Jim Tressel got Bruce Pearl fired.
No one at Tennessee would ever say it, but I don't care about that. Tennessee is the same place that said Pearl would weather this storm and remain as coach. The storm came. Pearl got washed away. So now I don't believe a word Tennessee says -- and I won't believe a word Tennessee says until it has removed its overmatched athletics director. If Mike Hamilton is talking for Tennessee, I'm not listening.
|Ohio State football coach Jim Tressel knew at least two of his players were violating NCAA rules. (Getty Images)|
Could Bruce Pearl do the same to Jim Tressel?
I believe so, because public perception is everything to Ohio State, and to Tennessee -- it's the tail wagging both those dogs. Look at Tennessee, where cheating didn't do in Bruce Pearl. Lying to the NCAA didn't get him fired. Neither did losing to Michigan by 30 points in the NCAA tournament.
Public perception buried Pearl.
And Jim Tressel provided the last shovel of dirt.
Pearl was surviving the scandal, just as Hamilton hilariously said he would months ago. Everywhere Tennessee went for a road game, the local paper wrote about its ethically empty basketball coach. Every time Tennessee was on national TV, the announcers talked about its ethically empty basketball coach. Those were shots to the body, wearing on Pearl, wearing on the people above Pearl -- and above Mike Hamilton, too.
But nobody ever got knocked unconscious by a body shot.
Jim Tressel provided the KO blow. It was a sucker punch to Pearl's glass jaw. The facts of the cases are different, but the underlying ethical emptiness was the same:
• Pearl committed an NCAA violation and tried to hide it from the NCAA.
• Tressel learned of NCAA violations and tried to hide it from his bosses -- and therefore, from the NCAA.
When Pearl committed his blunder, the people at Tennessee -- blinded by the revenue he generates -- forgave it. Excused it. Rationalized it away as a mistake, but not a fatal mistake. Certainly nothing that warranted firing a winning coach. Tennessee was so close to the situation, it couldn't see the forest. It kept staring at that Bruce Pearl money tree.
Then came Tressel. Doing the same basic thing.
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And that, Tennessee could see. Hell, the whole world could see. Most folks were outraged by, and even embarrassed for, Ohio State. How could a school keep a coach who did what Tressel had done? Insane, when you think about it. Tressel learned that his best player, Heisman candidate Terrelle Pryor, had committed an NCAA violation that would jeopardize his eligibility -- and Tressel did nothing. Told nobody. Sat on the information and built his 2010 season around Pryor's offensive skill-set.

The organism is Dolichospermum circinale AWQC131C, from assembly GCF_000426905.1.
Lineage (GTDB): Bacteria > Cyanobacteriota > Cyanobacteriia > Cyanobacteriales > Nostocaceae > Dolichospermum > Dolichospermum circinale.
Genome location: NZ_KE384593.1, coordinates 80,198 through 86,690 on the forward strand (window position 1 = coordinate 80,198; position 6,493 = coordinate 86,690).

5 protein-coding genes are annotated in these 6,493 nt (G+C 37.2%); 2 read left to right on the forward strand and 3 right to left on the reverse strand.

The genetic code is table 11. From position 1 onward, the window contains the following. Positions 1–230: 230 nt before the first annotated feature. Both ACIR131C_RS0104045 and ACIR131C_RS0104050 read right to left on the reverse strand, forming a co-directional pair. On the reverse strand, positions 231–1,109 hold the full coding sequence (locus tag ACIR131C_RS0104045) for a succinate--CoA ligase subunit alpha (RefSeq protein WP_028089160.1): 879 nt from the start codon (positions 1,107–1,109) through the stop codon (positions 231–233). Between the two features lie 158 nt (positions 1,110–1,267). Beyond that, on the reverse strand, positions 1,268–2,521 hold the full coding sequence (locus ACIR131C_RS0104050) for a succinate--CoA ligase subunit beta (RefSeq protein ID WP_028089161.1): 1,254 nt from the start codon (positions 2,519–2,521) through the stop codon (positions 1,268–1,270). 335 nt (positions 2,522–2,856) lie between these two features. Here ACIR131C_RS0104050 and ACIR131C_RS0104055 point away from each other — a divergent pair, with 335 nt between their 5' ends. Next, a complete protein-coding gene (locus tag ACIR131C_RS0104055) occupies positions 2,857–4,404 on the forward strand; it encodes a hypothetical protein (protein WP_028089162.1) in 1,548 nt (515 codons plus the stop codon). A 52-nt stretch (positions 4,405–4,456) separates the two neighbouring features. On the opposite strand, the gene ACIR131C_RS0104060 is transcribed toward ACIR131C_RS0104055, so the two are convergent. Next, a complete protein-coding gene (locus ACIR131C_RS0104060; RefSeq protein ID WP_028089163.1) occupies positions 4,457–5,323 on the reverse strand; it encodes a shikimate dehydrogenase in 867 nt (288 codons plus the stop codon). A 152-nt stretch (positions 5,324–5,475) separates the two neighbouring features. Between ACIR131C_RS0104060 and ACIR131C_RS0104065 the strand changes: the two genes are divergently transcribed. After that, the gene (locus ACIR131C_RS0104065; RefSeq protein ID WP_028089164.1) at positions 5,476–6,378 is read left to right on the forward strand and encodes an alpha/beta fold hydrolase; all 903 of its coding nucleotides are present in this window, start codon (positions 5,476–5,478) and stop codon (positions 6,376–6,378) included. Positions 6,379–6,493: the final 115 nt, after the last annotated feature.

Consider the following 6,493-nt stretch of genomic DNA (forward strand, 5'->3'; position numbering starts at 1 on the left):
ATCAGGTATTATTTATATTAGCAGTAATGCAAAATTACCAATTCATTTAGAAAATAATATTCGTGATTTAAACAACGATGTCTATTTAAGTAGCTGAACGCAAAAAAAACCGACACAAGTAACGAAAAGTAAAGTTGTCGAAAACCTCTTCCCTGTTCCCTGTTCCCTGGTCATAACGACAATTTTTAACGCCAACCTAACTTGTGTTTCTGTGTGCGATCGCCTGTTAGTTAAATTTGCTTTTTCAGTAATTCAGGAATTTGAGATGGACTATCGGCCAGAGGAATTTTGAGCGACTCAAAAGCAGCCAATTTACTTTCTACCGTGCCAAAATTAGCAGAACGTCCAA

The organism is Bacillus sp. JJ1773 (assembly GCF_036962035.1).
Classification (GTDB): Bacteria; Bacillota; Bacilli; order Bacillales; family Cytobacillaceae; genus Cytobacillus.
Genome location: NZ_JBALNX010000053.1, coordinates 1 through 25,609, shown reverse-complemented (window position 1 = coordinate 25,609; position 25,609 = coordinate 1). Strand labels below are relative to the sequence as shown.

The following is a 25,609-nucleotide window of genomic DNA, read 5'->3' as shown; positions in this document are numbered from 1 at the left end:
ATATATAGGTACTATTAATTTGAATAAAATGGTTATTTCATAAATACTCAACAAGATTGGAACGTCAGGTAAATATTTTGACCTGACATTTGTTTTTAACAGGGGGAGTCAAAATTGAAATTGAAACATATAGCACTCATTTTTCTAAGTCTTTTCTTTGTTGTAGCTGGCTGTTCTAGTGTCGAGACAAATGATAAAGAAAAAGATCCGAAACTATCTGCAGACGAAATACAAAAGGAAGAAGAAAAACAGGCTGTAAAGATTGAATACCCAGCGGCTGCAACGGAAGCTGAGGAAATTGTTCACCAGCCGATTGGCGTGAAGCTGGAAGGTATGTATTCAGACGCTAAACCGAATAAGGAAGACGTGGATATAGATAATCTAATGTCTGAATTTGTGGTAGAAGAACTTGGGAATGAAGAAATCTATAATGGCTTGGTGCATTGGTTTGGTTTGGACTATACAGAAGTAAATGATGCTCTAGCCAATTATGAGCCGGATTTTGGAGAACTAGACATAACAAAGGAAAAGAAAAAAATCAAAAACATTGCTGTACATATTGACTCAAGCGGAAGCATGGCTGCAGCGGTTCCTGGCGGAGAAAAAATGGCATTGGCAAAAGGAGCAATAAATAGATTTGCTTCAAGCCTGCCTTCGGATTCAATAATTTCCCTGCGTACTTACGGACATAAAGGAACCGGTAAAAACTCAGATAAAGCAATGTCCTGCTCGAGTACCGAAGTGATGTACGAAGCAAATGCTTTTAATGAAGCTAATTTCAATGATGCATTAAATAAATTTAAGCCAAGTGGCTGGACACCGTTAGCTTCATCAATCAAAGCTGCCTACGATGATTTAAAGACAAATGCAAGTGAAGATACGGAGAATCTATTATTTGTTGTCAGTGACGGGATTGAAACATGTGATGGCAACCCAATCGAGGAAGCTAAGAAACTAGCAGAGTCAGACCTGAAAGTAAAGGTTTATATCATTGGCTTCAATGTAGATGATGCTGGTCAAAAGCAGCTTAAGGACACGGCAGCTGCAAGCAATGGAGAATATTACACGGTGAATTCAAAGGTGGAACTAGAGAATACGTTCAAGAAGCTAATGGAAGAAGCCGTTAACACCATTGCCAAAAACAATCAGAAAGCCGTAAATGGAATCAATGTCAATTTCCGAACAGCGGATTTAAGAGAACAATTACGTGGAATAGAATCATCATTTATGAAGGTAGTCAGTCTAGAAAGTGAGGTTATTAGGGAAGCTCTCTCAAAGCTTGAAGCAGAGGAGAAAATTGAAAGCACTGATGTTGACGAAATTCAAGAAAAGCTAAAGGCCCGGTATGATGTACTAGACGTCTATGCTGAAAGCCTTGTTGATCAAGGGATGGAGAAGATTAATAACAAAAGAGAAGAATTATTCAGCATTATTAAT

And then in late December, when the NCAA came calling and Ohio State athletics director Gene Smith asked Tressel about Pryor's violation -- trading on his celebrity by selling goods to a Columbus, Ohio, businessman -- Tressel played dumb. Said he didn't know about it. In other words, he lied.
And Ohio State kept him? Suspended him for just two games? Hahahaha. Laughable. Ohio State made a mockery of itself, and everyone but the most blindly loyal Buckeyes fans knew it.
Even the people at Tennessee knew it.
That happened two weeks ago. When did Tennessee turn on Bruce Pearl? About a week ago. That's when Hamilton went on a local radio station and revealed that Pearl's job was in jeopardy after all. That stunned Pearl, stunned Tennessee fans, stunned everyone. It was a 180-degree spin from Tennessee's position for months, even after the NCAA had called Pearl a cheater and a liar in its notice of allegations Feb. 22.
What happened in the last two weeks?
Jim Tressel happened.
Tennessee understood, finally, what it had done, what it had condoned and -- most importantly -- what it was going to face. It took the Tressel fiasco for Tennessee to realize the NCAA was going to devastate its basketball program if Bruce Pearl were still the coach. Even with blindly loyal Volunteers fans gathering in support of their ethically bankrupt coach, Tennessee did the right thing on Monday by firing Pearl -- but don't give the school much credit. It did everything wrong, from start to finish, until stumbling onto the only resolution acceptable: firing a coach who would dare try to cover up NCAA violations.
Now the focus falls to Ohio State, and public perception will weigh heavily on the Buckeyes. For the second time, Tennessee has set the bar for responding to an ethically empty coach. The first time, Tennessee went for the in-season suspension. The SEC sat down Pearl for eight games, and that was good enough for Tennessee. And so it was good enough for Ohio State, which sat down its own ethically empty coach, Jim Tressel, for the first two games of the 2011 season.
Two games became five games after the Buckeyes gauged public perception, which bordered on ridicule, and accepted Tressel's offer to increase his own suspension. Which I don't believe for a second, by the way. Tressel lied to his own boss, but I'm supposed to believe he's telling the truth about his five-game suspension? Not gonna happen.
But now, here's what happened: Tennessee raised the bar from suspension to dismissal. Tennessee learned from Jim Tressel that its coach had to be fired.
So what did Ohio State learn from Bruce Pearl?